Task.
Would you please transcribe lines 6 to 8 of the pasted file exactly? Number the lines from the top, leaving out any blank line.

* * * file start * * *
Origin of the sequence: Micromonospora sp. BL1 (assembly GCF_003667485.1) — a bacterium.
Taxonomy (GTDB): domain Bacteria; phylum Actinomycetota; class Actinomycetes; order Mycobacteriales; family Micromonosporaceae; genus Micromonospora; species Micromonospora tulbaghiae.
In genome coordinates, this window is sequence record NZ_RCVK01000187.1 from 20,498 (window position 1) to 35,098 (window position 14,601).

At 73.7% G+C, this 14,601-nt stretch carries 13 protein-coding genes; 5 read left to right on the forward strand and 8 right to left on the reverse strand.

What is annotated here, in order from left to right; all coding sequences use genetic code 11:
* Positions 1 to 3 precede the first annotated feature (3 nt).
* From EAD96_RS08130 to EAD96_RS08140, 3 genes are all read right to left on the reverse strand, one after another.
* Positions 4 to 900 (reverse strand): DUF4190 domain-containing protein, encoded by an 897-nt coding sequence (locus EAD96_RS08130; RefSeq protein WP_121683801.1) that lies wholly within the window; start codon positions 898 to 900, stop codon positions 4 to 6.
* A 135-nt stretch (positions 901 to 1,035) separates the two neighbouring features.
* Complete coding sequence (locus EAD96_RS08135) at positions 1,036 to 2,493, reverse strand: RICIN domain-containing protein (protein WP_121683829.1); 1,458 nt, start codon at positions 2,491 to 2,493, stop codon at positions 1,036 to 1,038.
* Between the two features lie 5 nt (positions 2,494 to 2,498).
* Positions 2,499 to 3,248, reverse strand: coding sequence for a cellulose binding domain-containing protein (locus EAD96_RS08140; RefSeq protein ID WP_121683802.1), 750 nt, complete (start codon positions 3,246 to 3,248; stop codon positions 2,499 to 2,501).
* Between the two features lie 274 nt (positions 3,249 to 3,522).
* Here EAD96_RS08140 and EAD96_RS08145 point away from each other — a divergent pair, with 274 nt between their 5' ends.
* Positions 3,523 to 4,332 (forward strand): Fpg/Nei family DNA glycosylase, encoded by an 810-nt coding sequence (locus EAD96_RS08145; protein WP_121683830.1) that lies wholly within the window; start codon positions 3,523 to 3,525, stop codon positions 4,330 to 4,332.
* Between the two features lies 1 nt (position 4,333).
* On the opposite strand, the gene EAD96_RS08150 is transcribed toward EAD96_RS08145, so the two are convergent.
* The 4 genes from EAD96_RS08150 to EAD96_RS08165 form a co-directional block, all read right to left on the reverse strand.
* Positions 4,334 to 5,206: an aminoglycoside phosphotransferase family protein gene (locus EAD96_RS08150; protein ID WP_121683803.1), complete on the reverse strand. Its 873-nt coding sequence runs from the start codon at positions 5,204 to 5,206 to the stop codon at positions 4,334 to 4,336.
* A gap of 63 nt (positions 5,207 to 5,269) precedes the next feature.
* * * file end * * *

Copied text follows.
* Positions 1 to 3 precede the first annotated feature (3 nt).
* From EAD96_RS08130 to EAD96_RS08140, 3 genes are all read right to left on the reverse strand, one after another.
* Positions 4 to 900 (reverse strand): DUF4190 domain-containing protein, encoded by an 897-nt coding sequence (locus EAD96_RS08130; RefSeq protein WP_121683801.1) that lies wholly within the window; start codon positions 898 to 900, stop codon positions 4 to 6.